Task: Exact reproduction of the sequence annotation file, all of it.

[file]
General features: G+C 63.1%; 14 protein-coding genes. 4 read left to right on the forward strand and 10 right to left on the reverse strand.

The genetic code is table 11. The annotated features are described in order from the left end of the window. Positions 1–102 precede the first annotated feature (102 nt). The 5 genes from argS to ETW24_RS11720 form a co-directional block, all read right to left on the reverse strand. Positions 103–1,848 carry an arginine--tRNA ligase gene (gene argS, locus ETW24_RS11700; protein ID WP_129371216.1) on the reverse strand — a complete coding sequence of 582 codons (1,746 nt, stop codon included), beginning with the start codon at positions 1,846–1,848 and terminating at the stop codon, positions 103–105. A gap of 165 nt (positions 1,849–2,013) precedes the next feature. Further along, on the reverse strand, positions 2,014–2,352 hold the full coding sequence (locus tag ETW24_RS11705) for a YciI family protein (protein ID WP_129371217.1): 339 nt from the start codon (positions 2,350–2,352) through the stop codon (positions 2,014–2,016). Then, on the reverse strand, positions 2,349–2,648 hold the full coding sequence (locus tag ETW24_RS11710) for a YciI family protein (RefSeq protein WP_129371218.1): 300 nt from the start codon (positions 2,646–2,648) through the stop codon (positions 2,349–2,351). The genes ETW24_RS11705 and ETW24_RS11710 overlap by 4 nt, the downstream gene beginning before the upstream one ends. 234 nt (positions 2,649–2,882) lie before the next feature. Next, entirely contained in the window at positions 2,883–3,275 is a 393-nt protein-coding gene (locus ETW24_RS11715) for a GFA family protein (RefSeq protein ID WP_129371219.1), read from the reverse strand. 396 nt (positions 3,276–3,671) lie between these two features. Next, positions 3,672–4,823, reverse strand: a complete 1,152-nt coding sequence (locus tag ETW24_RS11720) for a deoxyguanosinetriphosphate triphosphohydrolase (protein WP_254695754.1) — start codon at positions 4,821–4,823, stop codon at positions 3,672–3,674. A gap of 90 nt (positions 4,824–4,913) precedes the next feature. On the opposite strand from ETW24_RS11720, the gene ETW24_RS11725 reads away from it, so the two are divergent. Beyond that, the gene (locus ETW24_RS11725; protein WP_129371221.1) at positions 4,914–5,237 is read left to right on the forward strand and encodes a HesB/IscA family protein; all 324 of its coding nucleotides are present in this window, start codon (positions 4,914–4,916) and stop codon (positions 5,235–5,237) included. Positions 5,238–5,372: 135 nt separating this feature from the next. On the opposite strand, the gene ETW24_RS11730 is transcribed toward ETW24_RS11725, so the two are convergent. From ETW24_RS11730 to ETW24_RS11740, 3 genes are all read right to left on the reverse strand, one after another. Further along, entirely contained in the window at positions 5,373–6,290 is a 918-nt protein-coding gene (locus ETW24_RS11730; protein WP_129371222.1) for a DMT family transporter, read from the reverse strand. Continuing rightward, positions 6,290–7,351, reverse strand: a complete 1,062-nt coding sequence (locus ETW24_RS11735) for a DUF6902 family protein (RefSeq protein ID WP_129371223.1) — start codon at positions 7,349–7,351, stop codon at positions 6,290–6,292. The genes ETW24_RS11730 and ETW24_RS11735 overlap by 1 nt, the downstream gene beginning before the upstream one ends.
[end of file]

General features: G+C 63.1%; 14 protein-coding genes. 4 read left to right on the forward strand and 10 right to left on the reverse strand.

The genetic code is table 11. The annotated features are described in order from the left end of the window. Positions 1–102 precede the first annotated feature (102 nt). The 5 genes from argS to ETW24_RS11720 form a co-directional block, all read right to left on the reverse strand. Positions 103–1,848 carry an arginine--tRNA ligase gene (gene argS, locus ETW24_RS11700; protein ID WP_129371216.1) on the reverse strand — a complete coding sequence of 582 codons (1,746 nt, stop codon included), beginning with the start codon at positions 1,846–1,848 and terminating at the stop codon, positions 103–105. A gap of 165 nt (positions 1,849–2,013) precedes the next feature. Further along, on the reverse strand, positions 2,014–2,352 hold the full coding sequence (locus tag ETW24_RS11705) for a YciI family protein (protein ID WP_129371217.1): 339 nt from the start codon (positions 2,350–2,352) through the stop codon (positions 2,014–2,016). Then, on the reverse strand, positions 2,349–2,648 hold the full coding sequence (locus tag ETW24_RS11710) for a YciI family protein (RefSeq protein WP_129371218.1): 300 nt from the start codon (positions 2,646–2,648) through the stop codon (positions 2,349–2,351). The genes ETW24_RS11705 and ETW24_RS11710 overlap by 4 nt, the downstream gene beginning before the upstream one ends. 234 nt (positions 2,649–2,882) lie before the next feature. Next, entirely contained in the window at positions 2,883–3,275 is a 393-nt protein-coding gene (locus ETW24_RS11715) for a GFA family protein (RefSeq protein ID WP_129371219.1), read from the reverse strand. 396 nt (positions 3,276–3,671) lie between these two features. Next, positions 3,672–4,823, reverse strand: a complete 1,152-nt coding sequence (locus tag ETW24_RS11720) for a deoxyguanosinetriphosphate triphosphohydrolase (protein WP_254695754.1) — start codon at positions 4,821–4,823, stop codon at positions 3,672–3,674. A gap of 90 nt (positions 4,824–4,913) precedes the next feature. On the opposite strand from ETW24_RS11720, the gene ETW24_RS11725 reads away from it, so the two are divergent. Beyond that, the gene (locus ETW24_RS11725; protein WP_129371221.1) at positions 4,914–5,237 is read left to right on the forward strand and encodes a HesB/IscA family protein; all 324 of its coding nucleotides are present in this window, start codon (positions 4,914–4,916) and stop codon (positions 5,235–5,237) included. Positions 5,238–5,372: 135 nt separating this feature from the next. On the opposite strand, the gene ETW24_RS11730 is transcribed toward ETW24_RS11725, so the two are convergent. From ETW24_RS11730 to ETW24_RS11740, 3 genes are all read right to left on the reverse strand, one after another. Further along, entirely contained in the window at positions 5,373–6,290 is a 918-nt protein-coding gene (locus ETW24_RS11730; protein WP_129371222.1) for a DMT family transporter, read from the reverse strand. Continuing rightward, positions 6,290–7,351, reverse strand: a complete 1,062-nt coding sequence (locus ETW24_RS11735) for a DUF6902 family protein (RefSeq protein ID WP_129371223.1) — start codon at positions 7,349–7,351, stop codon at positions 6,290–6,292. The genes ETW24_RS11730 and ETW24_RS11735 overlap by 1 nt, the downstream gene beginning before the upstream one ends.